OGE Energy Corp. brings 10-MW SunPower Oasis solar system online


10-megawatt (AC) solar power plant in Covington, Oklahoma (PRNewsfoto/SunPower Corp.)

OGE Energy Corp. electric utility subsidiary Oklahoma Gas & Electric (OG&E) and SunPower Corp. completed a 10-megawatt (AC) solar photovoltaic power plant in Covington, Okla. A SunPower Oasis Power Plant system was installed at the 80-acre site by Moss Solar, a division of the construction firm Moss.

The Oasis system is a complete power plant solution that installs quickly to maximize value for customers. Product features include 50 percent fewer parts than conventional solar tracking systems, an integrated design that streamlines construction and reduces operations and maintenance costs, and cost-effective, high efficiency SunPower P-Series solar panels, which produce more energy than conventional solar panels over the lifetime of the system.

“With Covington online, we now have 12.5-megawatts of solar generation in our portfolio, all of which has been presold to customers who want the benefits of solar power,” said OG&E Chief Operating Officer Keith Mitchell. “Along with our solar facility in Mustang, Oklahoma, Covington helps us continue to learn how solar can complement our other generation sources to provide reliable and low-cost power to our customers.”

SunPower is now providing operations and maintenance services at the site. OG&E owns the renewable energy credits associated with the system.

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— Solar Builder magazine

Largest solar rooftop system in downtown Honolulu on the way

Ensync energy systems

EnSync Energy Systems, a distributed energy resources (DERs) developer, is expanding the solar system it is installing on the rooftops of the Aloha Tower Marketplace, which is operated by Hawai’i Pacific University (HPU) under a lease with the State of Hawai’i Aloha Tower Development Corporation. The latest expansion more than doubles the capacity of the photovoltaic (PV) system to 660 kW, making it the largest solar installation in downtown Honolulu upon completion.

EnSync Energy will add 350 kw in PV capacity to the system under a 20-year power purchase agreement (PPA) it signed with HPU and an undisclosed investor. The solar energy will power HPU’s revitalized Aloha Tower Marketplace, a mixed-use space featuring university student residences, community spaces, restaurants and shops.

“It’s fitting that the largest PV installation in downtown Honolulu is now located at the landmark Aloha Tower Marketplace,” said Dan Nordloh, executive vice president of EnSync Energy. “EnSync Energy has an active presence in Hawai’i, so we are particularly proud to deliver even more clean, reliable and low-cost energy to an institution that plays a prominent role in the cultural and economic life of the state.”

GRID gone wild: Solar Spring Break connects students, solar jobs and low-income families

EnSync Energy designed the system based on customized analysis of Aloha Tower Marketplace’s current energy consumption patterns and anticipated future energy needs. After conducting energy and price modelling, EnSync Energy found that a grid-ready PV installation would yield the most savings for the University.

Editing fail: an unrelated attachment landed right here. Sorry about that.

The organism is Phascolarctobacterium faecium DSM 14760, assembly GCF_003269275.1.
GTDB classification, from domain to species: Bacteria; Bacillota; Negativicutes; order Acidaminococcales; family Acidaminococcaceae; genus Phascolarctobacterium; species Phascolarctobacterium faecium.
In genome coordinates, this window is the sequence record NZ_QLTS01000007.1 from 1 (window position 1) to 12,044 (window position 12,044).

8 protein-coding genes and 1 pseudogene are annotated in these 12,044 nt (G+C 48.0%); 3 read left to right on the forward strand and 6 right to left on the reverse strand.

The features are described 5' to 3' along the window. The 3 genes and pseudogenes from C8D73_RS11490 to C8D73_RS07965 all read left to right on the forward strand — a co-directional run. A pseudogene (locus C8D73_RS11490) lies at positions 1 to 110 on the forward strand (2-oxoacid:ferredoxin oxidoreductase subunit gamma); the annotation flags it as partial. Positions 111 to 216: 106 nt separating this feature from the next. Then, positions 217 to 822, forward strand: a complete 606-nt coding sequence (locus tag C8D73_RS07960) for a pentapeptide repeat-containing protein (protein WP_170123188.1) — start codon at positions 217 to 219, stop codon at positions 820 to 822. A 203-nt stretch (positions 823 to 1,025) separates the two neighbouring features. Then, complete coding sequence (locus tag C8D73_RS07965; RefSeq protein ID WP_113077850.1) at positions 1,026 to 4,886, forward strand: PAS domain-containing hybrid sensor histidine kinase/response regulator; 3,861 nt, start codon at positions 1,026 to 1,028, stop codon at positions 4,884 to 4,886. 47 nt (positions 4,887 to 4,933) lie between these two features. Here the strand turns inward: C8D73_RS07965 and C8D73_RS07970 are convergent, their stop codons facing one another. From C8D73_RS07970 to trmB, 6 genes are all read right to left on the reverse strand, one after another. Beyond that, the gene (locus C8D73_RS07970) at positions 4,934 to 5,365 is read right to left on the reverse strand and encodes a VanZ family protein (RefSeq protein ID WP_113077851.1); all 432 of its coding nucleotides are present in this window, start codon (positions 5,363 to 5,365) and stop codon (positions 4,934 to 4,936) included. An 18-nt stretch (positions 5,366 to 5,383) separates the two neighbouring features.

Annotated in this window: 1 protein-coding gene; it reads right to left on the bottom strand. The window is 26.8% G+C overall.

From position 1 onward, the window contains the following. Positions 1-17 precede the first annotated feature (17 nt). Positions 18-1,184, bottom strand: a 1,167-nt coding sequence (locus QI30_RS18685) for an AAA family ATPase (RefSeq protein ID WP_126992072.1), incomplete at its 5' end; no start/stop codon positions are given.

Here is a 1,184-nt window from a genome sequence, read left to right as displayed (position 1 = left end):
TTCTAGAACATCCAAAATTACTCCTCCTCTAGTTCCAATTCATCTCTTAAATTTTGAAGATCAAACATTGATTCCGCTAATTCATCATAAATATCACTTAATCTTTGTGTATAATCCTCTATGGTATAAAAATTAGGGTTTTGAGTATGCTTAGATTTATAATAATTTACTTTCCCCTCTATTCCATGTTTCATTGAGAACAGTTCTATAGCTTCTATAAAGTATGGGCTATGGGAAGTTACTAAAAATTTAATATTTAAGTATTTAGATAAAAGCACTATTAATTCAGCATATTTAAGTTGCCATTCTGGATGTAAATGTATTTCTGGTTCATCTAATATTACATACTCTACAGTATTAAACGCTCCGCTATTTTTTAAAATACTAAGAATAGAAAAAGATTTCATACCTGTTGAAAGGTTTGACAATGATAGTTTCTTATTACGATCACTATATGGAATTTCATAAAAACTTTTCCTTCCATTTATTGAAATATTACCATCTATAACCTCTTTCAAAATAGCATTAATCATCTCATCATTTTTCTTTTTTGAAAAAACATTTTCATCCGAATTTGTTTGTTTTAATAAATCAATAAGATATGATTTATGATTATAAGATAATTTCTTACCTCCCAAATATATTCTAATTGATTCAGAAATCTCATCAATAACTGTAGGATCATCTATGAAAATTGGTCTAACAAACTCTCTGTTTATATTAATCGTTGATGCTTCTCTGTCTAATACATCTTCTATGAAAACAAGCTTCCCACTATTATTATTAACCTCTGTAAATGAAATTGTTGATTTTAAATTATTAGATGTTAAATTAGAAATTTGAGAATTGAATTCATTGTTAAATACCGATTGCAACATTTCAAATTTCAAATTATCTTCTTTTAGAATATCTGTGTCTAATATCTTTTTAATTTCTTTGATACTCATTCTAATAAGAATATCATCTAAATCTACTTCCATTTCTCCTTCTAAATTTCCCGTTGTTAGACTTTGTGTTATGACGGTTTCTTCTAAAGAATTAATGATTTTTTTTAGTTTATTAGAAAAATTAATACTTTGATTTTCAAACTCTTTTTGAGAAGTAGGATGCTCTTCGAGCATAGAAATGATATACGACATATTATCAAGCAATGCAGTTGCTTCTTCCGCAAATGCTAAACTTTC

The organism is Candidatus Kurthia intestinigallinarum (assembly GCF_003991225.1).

“We look forward to expanding our solar energy system with EnSync Energy, which offered us a simple way to further contribute to the state’s renewable energy goals while also reducing our costs,” said Bruce Edwards, chief financial officer for HPU. “The solar panels on Aloha Tower Marketplace’s rooftops showcase our commitment to clean energy, to our students and to the greater Honolulu community.”

Construction of both phases is expected to be completed by early 2019. HPU may consider a third solar installation phase under the terms of the PPA.

— Solar Builder magazine

Origis Energy’s 52-MW solar project in Mississippi officially up and running

Lamar county solar Origis Energy

Cooperative Energy and Origis Energy officially unveiled their joint venture 52-MW solar project in Lamar County, Miss., with elected officials and business leaders joining the two companies at a ribbon cutting. The facility began operation in December.

The 540-acre site, MS Solar 3, includes 206,000 polycrystalline solar panels which gather sunlight and transform it to energy that will power up to 11,400 homes. MS Solar 3 uses the best, most efficient solar technology available. Origis Energy built, owns and operates the facility while Hattiesburg-based Cooperative Energy has agreed to purchase all electricity the plant produces. Cooperative Energy is a not-for-profit, Member-owned generation and transmission cooperative that supplies electricity to 11 Member cooperatives that stretch from the Gulf Coast to the Tennessee line.

Cooperative Energy owns a diverse generation portfolio including coal, natural gas, nuclear and renewables. It began solar generation in 2016 with the start of five 100-kilowatt solar sites built at Members’ local headquarters. “This new, utility scale solar generator represents a giant step forward for Cooperative Energy in providing solar energy for our members,” said Jim Compton, Cooperative Energy’s president and CEO. “Not only is it one of the largest solar generation plants in Mississippi, it employs the most advanced solar technology available today.”

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Origis Energy is helping to power the solar revolution with the construction of more than 100 operations worldwide. The company broke ground on the Sumrall facility in May 2017 and met its goal of production by year end.